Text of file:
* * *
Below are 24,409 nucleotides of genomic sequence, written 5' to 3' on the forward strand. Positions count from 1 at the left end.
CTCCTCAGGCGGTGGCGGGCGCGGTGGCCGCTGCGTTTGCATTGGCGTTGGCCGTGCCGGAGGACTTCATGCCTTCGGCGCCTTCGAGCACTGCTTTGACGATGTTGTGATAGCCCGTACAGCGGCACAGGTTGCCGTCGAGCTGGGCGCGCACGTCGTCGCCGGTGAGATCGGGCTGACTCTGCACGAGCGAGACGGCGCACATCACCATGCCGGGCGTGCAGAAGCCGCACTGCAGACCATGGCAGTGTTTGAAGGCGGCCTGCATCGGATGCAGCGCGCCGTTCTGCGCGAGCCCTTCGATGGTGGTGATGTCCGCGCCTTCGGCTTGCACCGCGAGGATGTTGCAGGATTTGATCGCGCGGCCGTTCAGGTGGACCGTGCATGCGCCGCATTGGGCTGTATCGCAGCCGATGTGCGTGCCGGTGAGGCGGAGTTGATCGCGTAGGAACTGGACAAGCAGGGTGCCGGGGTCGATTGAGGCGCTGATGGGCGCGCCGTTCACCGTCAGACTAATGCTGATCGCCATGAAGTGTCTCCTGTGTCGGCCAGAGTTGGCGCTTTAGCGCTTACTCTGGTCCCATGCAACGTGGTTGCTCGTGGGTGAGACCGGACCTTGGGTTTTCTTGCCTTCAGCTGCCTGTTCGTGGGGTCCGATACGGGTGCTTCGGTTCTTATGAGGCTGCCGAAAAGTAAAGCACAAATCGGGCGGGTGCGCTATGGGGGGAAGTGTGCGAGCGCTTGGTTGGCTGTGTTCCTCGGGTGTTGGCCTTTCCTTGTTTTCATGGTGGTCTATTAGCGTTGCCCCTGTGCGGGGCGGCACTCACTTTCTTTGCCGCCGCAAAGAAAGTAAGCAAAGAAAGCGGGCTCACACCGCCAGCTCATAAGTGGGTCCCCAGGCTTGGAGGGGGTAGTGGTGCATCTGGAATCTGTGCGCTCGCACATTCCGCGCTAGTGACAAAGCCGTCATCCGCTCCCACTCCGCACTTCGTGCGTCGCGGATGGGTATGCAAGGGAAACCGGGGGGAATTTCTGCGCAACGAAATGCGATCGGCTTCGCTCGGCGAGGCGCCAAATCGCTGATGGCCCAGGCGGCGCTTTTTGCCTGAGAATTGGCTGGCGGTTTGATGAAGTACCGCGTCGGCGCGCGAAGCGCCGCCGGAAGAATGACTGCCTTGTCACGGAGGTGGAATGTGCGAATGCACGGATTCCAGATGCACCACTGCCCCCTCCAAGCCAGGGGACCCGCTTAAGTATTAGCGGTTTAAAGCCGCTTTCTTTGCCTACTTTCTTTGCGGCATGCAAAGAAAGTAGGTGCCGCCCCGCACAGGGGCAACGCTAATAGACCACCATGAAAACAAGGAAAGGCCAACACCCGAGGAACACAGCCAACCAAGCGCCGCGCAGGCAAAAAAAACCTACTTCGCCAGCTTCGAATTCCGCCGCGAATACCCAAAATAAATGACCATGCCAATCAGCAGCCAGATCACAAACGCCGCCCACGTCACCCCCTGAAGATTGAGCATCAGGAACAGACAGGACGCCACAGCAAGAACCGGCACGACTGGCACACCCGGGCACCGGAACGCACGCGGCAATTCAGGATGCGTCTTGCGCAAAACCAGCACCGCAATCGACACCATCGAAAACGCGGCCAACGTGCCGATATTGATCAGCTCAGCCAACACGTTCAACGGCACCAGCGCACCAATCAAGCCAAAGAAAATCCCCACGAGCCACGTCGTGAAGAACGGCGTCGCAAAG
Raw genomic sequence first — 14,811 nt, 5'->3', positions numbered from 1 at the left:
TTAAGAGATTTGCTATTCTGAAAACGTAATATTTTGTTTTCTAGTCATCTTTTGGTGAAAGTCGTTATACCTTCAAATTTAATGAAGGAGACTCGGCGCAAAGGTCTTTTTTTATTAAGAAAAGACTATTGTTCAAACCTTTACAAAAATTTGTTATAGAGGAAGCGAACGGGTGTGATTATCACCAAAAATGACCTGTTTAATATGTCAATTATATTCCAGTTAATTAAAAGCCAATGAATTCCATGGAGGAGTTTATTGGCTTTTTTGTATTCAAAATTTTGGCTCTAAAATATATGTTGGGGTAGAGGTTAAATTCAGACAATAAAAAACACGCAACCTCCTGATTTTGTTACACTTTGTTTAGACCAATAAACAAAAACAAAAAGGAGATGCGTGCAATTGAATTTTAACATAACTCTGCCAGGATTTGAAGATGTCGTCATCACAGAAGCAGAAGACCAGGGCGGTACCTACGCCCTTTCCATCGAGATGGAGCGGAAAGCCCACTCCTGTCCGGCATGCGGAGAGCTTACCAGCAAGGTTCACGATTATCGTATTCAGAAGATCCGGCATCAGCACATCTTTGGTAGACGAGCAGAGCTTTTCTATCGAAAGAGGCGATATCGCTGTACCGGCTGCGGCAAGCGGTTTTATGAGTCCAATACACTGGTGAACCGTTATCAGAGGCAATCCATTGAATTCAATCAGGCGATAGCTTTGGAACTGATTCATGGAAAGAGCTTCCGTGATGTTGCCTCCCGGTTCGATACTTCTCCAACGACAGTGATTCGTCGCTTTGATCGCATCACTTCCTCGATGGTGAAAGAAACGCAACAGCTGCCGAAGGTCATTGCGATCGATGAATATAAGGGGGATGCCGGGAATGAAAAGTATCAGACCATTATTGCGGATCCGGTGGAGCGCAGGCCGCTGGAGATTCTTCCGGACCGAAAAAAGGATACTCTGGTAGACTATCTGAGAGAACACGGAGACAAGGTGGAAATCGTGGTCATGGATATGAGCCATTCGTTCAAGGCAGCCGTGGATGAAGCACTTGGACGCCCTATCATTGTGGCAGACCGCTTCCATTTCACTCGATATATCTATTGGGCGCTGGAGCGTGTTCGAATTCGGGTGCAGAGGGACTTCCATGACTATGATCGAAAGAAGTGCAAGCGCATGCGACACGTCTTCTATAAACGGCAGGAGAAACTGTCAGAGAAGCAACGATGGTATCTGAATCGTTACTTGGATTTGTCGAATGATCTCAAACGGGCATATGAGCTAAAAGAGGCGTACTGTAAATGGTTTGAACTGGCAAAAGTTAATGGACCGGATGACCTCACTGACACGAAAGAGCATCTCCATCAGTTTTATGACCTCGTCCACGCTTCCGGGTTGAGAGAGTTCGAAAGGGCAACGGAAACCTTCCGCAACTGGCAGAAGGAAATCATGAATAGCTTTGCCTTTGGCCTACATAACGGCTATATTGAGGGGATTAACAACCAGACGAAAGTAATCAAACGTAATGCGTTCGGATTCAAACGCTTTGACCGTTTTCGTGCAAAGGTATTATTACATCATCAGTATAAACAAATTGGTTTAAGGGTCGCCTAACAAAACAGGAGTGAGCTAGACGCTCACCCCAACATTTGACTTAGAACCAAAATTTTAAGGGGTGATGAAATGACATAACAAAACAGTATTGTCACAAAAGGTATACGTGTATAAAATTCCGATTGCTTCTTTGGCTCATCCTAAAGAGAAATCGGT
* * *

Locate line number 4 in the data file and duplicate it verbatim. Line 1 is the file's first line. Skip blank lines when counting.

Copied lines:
TTAAGAGATTTGCTATTCTGAAAACGTAATATTTTGTTTTCTAGTCATCTTTTGGTGAAAGTCGTTATACCTTCAAATTTAATGAAGGAGACTCGGCGCAAAGGTCTTTTTTTATTAAGAAAAGACTATTGTTCAAACCTTTACAAAAATTTGTTATAGAGGAAGCGAACGGGTGTGATTATCACCAAAAATGACCTGTTTAATATGTCAATTATATTCCAGTTAATTAAAAGCCAATGAATTCCATGGAGGAGTTTATTGGCTTTTTTGTATTCAAAATTTTGGCTCTAAAATATATGTTGGGGTAGAGGTTAAATTCAGACAATAAAAAACACGCAACCTCCTGATTTTGTTACACTTTGTTTAGACCAATAAACAAAAACAAAAAGGAGATGCGTGCAATTGAATTTTAACATAACTCTGCCAGGATTTGAAGATGTCGTCATCACAGAAGCAGAAGACCAGGGCGGTACCTACGCCCTTTCCATCGAGATGGAGCGGAAAGCCCACTCCTGTCCGGCATGCGGAGAGCTTACCAGCAAGGTTCACGATTATCGTATTCAGAAGATCCGGCATCAGCACATCTTTGGTAGACGAGCAGAGCTTTTCTATCGAAAGAGGCGATATCGCTGTACCGGCTGCGGCAAGCGGTTTTATGAGTCCAATACACTGGTGAACCGTTATCAGAGGCAATCCATTGAATTCAATCAGGCGATAGCTTTGGAACTGATTCATGGAAAGAGCTTCCGTGATGTTGCCTCCCGGTTCGATACTTCTCCAACGACAGTGATTCGTCGCTTTGATCGCATCACTTCCTCGATGGTGAAAGAAACGCAACAGCTGCCGAAGGTCATTGCGATCGATGAATATAAGGGGGATGCCGGGAATGAAAAGTATCAGACCATTATTGCGGATCCGGTGGAGCGCAGGCCGCTGGAGATTCTTCCGGACCGAAAAAAGGATACTCTGGTAGACTATCTGAGAGAACACGGAGACAAGGTGGAAATCGTGGTCATGGATATGAGCCATTCGTTCAAGGCAGCCGTGGATGAAGCACTTGGACGCCCTATCATTGTGGCAGACCGCTTCCATTTCACTCGATATATCTATTGGGCGCTGGAGCGTGTTCGAATTCGGGTGCAGAGGGACTTCCATGACTATGATCGAAAGAAGTGCAAGCGCATGCGACACGTCTTCTATAAACGGCAGGAGAAACTGTCAGAGAAGCAACGATGGTATCTGAATCGTTACTTGGATTTGTCGAATGATCTCAAACGGGCATATGAGCTAAAAGAGGCGTACTGTAAATGGTTTGAACTGGCAAAAGTTAATGGACCGGATGACCTCACTGACACGAAAGAGCATCTCCATCAGTTTTATGACCTCGTCCACGCTTCCGGGTTGAGAGAGTTCGAAAGGGCAACGGAAACCTTCCGCAACTGGCAGAAGGAAATCATGAATAGCTTTGCCTTTGGCCTACATAACGGCTATATTGAGGGGATTAACAACCAGACGAAAGTAATCAAACGTAATGCGTTCGGATTCAAACGCTTTGACCGTTTTCGTGCAAAGGTATTATTACATCATCAGTATAAACAAATTGGTTTAAGGGTCGCCTAACAAAACAGGAGTGAGCTAGACGCTCACCCCAACATTTGACTTAGAACCAAAATTTTAAGGGGTGATGAAATGACATAACAAAACAGTATTGTCACAAAAGGTATACGTGTATAAAATTCCGATTGCTTCTTTGGCTCATCCTAAAGAGAAATCGGT